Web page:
Quarantine bible

Controlling disease

leather bound book displayed next to its metal cover

Customs had a critical role in checking ships and their crew for disease. Passengers and crew often carried diseases from overseas.

One of the museum's images shows a revenue cutter flying signal flags to a newly arrived ship on the River Clyde. The flags state "Are you healthy?"

Painting of a large sailing ship using flags on the mast to send a message to other ships

'Revenue Cutter on the Clyde' by Robert Salmon (1826), with the flag signal for 'Are you healthy?' Source: 'Marine Art and the Clyde' by AS Davidson, © Jones Sands Publishing.

An oath was sworn on the quarantine bible about the health of a ship and her crew. A pole or rope was used to pass the bible from the officer to the ship's captain. The bible was protected in a metal cover. It was thought that the bible would be cleansed by its passage back through salty water to the customs officer.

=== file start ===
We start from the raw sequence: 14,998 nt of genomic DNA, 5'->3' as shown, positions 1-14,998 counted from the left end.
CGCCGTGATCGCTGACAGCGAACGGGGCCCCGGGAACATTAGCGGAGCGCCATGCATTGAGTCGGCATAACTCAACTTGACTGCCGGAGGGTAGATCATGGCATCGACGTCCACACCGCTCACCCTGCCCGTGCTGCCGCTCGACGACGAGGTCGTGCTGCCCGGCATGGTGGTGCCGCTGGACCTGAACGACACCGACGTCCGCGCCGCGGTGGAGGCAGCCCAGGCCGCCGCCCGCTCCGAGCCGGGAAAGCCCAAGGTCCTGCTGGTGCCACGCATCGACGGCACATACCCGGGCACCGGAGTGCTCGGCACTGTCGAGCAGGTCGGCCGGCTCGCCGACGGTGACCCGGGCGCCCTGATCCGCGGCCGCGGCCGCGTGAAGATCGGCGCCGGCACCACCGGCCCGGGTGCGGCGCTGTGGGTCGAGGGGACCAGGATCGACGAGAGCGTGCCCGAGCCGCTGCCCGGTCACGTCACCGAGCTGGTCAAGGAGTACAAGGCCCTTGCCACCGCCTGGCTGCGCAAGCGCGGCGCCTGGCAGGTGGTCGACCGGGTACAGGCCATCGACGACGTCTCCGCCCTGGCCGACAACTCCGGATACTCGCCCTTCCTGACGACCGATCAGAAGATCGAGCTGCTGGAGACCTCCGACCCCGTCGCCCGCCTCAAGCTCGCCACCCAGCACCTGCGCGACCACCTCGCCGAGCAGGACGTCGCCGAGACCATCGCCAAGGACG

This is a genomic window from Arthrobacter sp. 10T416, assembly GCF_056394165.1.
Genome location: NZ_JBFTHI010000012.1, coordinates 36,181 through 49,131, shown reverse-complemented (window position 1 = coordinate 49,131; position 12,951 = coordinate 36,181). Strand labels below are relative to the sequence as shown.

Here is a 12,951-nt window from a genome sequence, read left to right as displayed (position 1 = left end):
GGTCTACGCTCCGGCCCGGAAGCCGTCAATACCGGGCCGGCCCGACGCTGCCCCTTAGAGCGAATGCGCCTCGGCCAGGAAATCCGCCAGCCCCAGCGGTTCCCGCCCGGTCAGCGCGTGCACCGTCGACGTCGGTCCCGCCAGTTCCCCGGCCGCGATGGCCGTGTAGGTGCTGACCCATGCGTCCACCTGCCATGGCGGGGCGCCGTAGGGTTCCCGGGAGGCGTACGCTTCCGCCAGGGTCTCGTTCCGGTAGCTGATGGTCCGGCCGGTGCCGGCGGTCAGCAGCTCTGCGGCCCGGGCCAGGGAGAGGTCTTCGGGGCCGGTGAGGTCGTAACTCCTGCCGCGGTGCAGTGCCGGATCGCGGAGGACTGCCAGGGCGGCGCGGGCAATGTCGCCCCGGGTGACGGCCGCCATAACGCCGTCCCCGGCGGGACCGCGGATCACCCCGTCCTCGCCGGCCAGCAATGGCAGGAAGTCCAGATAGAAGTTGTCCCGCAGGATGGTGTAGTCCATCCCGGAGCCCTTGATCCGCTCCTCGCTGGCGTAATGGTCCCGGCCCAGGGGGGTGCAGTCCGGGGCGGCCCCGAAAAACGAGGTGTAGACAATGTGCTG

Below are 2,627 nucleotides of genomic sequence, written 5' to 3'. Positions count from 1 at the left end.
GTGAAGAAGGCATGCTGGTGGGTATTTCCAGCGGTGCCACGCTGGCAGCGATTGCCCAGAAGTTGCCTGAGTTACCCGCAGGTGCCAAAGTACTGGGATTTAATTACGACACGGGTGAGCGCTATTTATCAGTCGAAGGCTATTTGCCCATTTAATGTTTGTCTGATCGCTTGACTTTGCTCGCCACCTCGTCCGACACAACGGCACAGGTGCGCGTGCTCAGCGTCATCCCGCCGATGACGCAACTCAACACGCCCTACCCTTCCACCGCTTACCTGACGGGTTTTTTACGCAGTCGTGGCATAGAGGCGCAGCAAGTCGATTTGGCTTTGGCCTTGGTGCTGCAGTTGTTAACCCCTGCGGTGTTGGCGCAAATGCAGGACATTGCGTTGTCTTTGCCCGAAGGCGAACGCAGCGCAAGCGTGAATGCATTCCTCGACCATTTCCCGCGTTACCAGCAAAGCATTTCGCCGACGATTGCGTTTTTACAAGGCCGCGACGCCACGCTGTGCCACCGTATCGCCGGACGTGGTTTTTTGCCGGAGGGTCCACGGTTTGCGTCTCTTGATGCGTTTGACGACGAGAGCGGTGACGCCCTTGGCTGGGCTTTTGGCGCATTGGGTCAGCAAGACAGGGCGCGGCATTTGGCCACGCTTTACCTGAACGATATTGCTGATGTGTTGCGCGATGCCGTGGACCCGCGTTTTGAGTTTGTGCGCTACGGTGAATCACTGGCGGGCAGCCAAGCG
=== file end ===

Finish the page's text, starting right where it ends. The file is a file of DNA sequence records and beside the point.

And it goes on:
A pratique (or certificate) was issued if the ship was healthy. The ship was then cleared to enter port. If diseased the vessel was escorted to a quarantine station, and kept in isolation for up to 40 days. There have been various stations on the River Mersey, the most recent was at New Ferry.

There was a strong fear of disease. This can be seen by the heavy penalties. In 1891 if a customs officer knowingly bordered a diseased vessel, the punishment could be 6 months in prison, or a £300 fine (£13,000 in today's money).

detail of signalling flags from painting above

Detail of the flags signalling 'Are you healthy?' from 'Revenue Cutter on the Clyde' by Robert Salmon (1826). Source: 'Marine Art and the Clyde' by AS Davidson, © Jones Sands Publishing.

Quarantine bible accession number CENM2001.497.1-2